Before Northfield resident but 2001 Marshall High School graduate Nichole Porath (nee Petersen) took her first strides at the Zoom! Yah! Yah! indoor marathon on the campus of St. Olaf College on Sunday, she had a specific target in mind.
Though the race in Northfield marked the first time Porath would take on 26.2 miles indoors, her target wasn't a place or a person, but rather a record. The world record to be precise. And despite the unique challenges of running 150 laps in a single race and a blister the size of a hockey puck, Porath would hit her target.
In fact, her time of 2 hours, 57 minutes, 34 seconds smashed the previous record of 3:08:53.
Although she had never previously ran a marathon indoors, Porath had some idea of the challenges that the lack of scenery would provide, but not the severity of those physical and mental obstacles.
"I guess the two that I was unprepared for were the severity of the turns; because its 150 laps so you are turning four times per lap, four times every 68-72 seconds, which is a lot, and my feet they weren't used to that," Porath said. "They actually blistered pretty badly. So I was definitely unprepared for that. The other aspect, mentally it's a completely different challenge.
"You don't have any mile markers, so you're literally just running around this track. They do switch directions every half hour, so at least you have that as kind of a marker. But you don't know how far you are at those half an hour increments. So, again, you're just kind of running hard for the sake of running hard and that presents its own challenges, mentally."
Circling a track for nearly three hours did have some advantages for Porath, who took advantage of a pair of chance meetings during the course of the race while on her way to the record.
The first meeting was with a marathoner named Matt, who had run a 2:43:00 marathon in Chicago during the Fall. Matt and Porath ran the opening portions of the race together, trading off the lead position and setting the pace for one another.
"We ran the first, almost, two hours together, probably until (1 hour, 45 minutes) is my guess when he lost contact," Porath said. "So that was wonderful, we just kind of traded off the lead. At least then you can zone out for a bit and just follow someone."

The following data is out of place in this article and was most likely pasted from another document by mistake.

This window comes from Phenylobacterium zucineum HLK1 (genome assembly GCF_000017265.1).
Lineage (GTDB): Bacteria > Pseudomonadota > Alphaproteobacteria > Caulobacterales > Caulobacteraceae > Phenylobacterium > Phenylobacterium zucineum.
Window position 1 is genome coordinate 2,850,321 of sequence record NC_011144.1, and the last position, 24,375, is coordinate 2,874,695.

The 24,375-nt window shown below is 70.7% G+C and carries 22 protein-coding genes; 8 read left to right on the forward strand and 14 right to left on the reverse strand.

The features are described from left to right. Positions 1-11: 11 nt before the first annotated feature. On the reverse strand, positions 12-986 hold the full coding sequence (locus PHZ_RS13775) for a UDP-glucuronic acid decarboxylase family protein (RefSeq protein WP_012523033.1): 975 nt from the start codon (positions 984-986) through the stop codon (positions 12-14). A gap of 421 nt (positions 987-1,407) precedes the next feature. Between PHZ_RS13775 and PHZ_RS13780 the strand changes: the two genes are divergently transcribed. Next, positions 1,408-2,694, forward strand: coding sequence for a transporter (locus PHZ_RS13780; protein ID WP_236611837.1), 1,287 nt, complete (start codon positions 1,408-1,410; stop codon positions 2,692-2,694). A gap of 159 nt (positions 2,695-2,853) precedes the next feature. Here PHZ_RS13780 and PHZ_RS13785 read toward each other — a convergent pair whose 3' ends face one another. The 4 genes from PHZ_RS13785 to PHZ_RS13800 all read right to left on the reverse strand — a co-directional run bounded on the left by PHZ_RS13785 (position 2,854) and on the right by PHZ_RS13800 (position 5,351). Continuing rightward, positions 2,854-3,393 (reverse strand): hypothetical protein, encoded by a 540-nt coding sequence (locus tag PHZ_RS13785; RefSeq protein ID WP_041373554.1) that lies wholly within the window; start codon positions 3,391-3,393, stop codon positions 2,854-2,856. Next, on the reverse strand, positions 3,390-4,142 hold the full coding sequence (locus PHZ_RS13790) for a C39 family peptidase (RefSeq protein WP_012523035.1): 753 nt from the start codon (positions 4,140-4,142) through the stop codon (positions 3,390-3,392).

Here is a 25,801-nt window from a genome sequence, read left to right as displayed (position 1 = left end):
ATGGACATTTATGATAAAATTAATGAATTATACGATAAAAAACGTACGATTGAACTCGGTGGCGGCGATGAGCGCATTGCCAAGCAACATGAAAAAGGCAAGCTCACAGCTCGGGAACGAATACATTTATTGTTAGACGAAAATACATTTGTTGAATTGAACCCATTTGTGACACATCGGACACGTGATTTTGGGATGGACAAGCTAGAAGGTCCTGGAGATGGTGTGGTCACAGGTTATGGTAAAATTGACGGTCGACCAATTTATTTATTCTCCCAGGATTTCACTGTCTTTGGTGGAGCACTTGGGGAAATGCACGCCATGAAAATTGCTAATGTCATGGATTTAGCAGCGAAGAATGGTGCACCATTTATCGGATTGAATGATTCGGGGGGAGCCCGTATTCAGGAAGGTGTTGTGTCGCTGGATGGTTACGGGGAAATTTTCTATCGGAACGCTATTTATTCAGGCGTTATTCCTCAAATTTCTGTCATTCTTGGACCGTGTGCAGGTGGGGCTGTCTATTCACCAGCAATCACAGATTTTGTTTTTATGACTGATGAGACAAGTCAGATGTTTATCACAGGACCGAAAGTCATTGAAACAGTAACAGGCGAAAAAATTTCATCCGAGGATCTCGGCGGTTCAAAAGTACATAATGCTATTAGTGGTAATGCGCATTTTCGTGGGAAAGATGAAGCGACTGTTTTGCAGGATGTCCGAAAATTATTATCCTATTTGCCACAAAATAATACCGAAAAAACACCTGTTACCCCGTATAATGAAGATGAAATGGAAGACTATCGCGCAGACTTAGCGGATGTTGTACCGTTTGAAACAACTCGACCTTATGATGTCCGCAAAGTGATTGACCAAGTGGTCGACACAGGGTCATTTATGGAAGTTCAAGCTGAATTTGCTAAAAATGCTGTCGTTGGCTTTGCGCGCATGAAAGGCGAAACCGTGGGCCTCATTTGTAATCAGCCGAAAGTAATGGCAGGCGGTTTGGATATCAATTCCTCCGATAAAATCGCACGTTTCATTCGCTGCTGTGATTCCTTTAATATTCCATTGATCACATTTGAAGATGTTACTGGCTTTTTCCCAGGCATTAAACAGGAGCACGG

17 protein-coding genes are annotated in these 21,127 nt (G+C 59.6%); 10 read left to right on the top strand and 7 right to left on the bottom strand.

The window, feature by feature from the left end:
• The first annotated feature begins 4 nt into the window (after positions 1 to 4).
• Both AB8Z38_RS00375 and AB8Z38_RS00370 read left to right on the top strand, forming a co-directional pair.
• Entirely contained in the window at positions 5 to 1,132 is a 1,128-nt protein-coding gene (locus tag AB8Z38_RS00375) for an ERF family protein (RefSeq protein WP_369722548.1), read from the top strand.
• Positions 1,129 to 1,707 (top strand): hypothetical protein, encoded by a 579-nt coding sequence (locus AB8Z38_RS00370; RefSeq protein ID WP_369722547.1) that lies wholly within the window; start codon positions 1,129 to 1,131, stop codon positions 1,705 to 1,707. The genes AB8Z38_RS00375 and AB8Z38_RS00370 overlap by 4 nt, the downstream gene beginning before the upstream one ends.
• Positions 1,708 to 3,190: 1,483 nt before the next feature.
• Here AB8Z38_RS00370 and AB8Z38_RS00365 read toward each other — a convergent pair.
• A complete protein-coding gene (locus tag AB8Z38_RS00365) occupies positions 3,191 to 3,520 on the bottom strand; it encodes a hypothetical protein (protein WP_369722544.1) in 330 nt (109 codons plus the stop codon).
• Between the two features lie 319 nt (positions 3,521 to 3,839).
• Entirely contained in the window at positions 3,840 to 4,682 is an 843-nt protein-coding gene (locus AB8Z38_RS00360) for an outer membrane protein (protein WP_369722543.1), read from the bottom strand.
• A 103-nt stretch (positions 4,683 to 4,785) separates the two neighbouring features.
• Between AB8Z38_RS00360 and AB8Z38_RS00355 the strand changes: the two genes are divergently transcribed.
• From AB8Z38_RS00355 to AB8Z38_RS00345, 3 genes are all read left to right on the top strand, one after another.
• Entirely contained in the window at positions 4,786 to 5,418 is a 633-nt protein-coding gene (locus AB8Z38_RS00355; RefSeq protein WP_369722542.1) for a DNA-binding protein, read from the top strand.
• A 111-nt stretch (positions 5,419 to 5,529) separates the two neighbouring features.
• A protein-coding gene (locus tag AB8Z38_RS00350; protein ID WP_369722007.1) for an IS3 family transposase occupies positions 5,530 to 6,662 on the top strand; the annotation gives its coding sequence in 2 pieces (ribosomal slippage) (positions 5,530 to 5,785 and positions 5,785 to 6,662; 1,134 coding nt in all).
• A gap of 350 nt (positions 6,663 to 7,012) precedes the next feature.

The second meeting was one utterly unique to the indoor marathon.
As opposed to a road course where a herd of runners cruises through a planned route of a specific city, the indoor marathon features laps around a track. Rather than merely being left in the wake of the swifter competitors, those who have a slower pace will then naturally be lapped. Meanwhile the distance of the marathon allows for a high volume of lapping. Eventually the faces become familiar.
"The coolest part, because you are running by the slower runners so often, you really get to know them," Porath said. "They all knew I was going for the record, so there was an enormous amount of cheering from them every time I'd pass them. There was one guy in particular, with eight laps to go, he sped up and called back, 'Hey, mind if I see what your pace feels like for half a lap?' Which, again, would never happen in a regular race because you'd never see those people that are running slower than you."
Porath agreed to take on another running partner in the final stages of the race. But as their half-lap experiment was coming to an end, Porath asked if this fellow runner could do her a small favor.
"I said, 'Hey do you think you could bring me through two laps?,'" Porath said. "At that point it was eight laps to go, you're a mile and a half, maybe, away from the finish. Just to be able to follow someone and have them lead you at a pace was just weight off your shoulders where you can zone out and just run without having to think."
The man considered the proposal for a moment and agreed to set the pace for two laps.
"He did, he brought me through two laps and then you just have six to go, which is just over a mile," Porath said. "And at that point, when you just have a mile to go, its like I can do this. So that was just super cool of him to hop in.
"He thanked me afterwards, because it was just a joy for him to test out my pace and say that he ran with the woman that set the world record. I was like, why are you thanking me? Do you know how nice that was for me to have someone there?"
With the help of friends and family, Porath added another milestone to what has been an incredible 12 months of running. Along with placing 69th at the U.S. Olympic Trials while setting a personal record for outdoor marathons, Porath also became the first woman to break the 3-hour mark for an indoor marathon.
The world record, however, is only the tip of the iceberg for 2013.
"2013, I have two big goals," Porath said. "My biggest one will be this fall when qualifying for the 2016 (U.S. Olympic) Trials opens. It will likely be a fall race, either Chicago or the Twin Cities. The standard is a lot tougher this time, you have to run a sub-2:43:00; which I know is doable for me, but I'll have to be all in like I was for the 2012 Trials. That's really the big focus.
"And this May I'll run Fargo, and I'd really like to chase down the course record there and potentially go for the overall win. It will be kind of a fun event because a lot of my family members are running their first marathon, so it will be fun to do it with them."